I know there are many Christina Dodd fans who will probably want to flay me for only giving her latest three hearts. Well hereís something to keep in mind: Rules of Attraction would have remained a two-hearter if it wasnít for the authorís enviable way with erotic words. Boy can she write a love scene! Unfortunately, hot and steamy sex does not a great romance make.
The problem is that Rules of Attraction tries too hard to be too many things and succeeds at being not much of anything: itís got a hero and heroine constantly at odds with each other except when theyíre doing the nasty; itís got doddering old ladies who provide little comic relief; itís got a mystery involving dead aristocrats and a rather short list of suspects. Most annoying of all it has a brooding hero who is so self-centered and thick headed I wanted to clobber him. That in and of itself would not be so bad - but three quarters of the way through the book he undergoes a love-induced transformation that I never for one moment believed was possible given the sadistic comments and unrelentingly stubborn behavior he displayed throughout the earlier chapters. That sort of handy unevenness always makes me feel as though the author were trying to put one over on me.
But Christina Dodd is so adept at writing steamy love scenes that I can almost forgive her. She imbues the hero and heroine with such a lusty appetite for each other that not even hurt feelings, revenge, or a decade of separation can squelch their desire for one another. For a time sex becomes just another tool in the arsenal they use against each other. Because Hannah Setterington is livid at having been tricked into selling her share in the Distinguished Academy of Governesses to become a companion in the household of the Marquess of Raeburn only to discover that the Marquess is Dougald Pippard - her husband. He of course has spent nine years looking for the wayward wife who deserted him and now plans to exact a painful revenge.
But much has changed over the years; Hannah is no longer the starry-eyed girl Dougald married. She fled his bed because he refused to listen to her, give her any responsibility, or treat her as anything other than a possession. She eventually proved herself capable of surviving in a manís world. But once she returns to Dougaldís household, the old inadequacies, jealousies, anger, and passions return full force. Dougald is so convinced he can ďmasterĒ his wife that he refuses to even speak to her, let alone entertain the thought that he might have been in some way responsible for her abandonment of him.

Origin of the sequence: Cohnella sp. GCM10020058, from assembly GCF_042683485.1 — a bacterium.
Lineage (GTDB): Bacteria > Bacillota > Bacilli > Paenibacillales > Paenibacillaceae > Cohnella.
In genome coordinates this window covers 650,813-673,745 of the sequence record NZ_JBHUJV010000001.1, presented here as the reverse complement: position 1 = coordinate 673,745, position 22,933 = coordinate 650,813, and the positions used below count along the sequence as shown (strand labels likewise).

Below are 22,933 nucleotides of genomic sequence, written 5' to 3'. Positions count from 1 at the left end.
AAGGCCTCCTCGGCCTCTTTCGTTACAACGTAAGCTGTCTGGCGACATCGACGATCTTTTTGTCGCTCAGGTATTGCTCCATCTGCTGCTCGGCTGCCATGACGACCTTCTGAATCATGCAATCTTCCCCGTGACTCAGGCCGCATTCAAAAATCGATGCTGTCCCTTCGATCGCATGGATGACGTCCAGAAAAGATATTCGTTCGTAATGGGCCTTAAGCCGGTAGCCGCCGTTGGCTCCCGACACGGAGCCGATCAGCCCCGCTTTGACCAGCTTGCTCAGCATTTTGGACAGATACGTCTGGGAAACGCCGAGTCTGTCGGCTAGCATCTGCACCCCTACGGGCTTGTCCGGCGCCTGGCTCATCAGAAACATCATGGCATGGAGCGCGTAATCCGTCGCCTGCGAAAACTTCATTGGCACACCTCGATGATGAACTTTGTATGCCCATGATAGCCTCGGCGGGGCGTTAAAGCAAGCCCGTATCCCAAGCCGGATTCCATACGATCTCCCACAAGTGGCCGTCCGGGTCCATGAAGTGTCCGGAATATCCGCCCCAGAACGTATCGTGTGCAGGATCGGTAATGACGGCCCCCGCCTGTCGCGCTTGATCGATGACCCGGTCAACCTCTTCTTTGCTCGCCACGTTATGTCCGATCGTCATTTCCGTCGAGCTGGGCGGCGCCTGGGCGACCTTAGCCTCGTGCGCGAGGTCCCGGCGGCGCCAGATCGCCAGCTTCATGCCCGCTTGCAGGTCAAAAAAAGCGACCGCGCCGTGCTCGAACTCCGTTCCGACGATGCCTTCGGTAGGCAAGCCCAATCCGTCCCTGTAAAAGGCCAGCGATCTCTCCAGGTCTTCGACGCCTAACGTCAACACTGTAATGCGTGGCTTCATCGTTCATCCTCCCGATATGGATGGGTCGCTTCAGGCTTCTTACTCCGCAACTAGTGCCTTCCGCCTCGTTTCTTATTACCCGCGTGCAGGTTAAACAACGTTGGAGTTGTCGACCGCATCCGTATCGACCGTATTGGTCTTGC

Hannah takes her revenge by inviting Queen Victoria to visit the estate without first gaining Dougaldís assent. It seems that Dougaldís elderly aunt and her companions have been laboring for over 20 years on a tapestry illustrating the life of the young monarch (itís only 1843 and Victoria is in the early years of her seemingly endless reign.) This particular element of the plot, while amusing, is just one more element of the Mulligan Stew the author has created.
The fact is, I really wanted to like Rules of Attraction more than I did. The love scenes certainly made me sit up and take notice. I like the forward way in which Dodd depicts the charactersí carnal lust for each other - there is no embarrassment, no coyness, no heaving breasts, and no swollen members. The scenes are so nicely intimate, in fact, that it is only through these moments that we get an honest sense of who the hero and heroine really are. The characters put aside all pretension and just, well, exist. Dodd would do well to inject some of that same nonchalance into the rest of the proceedings.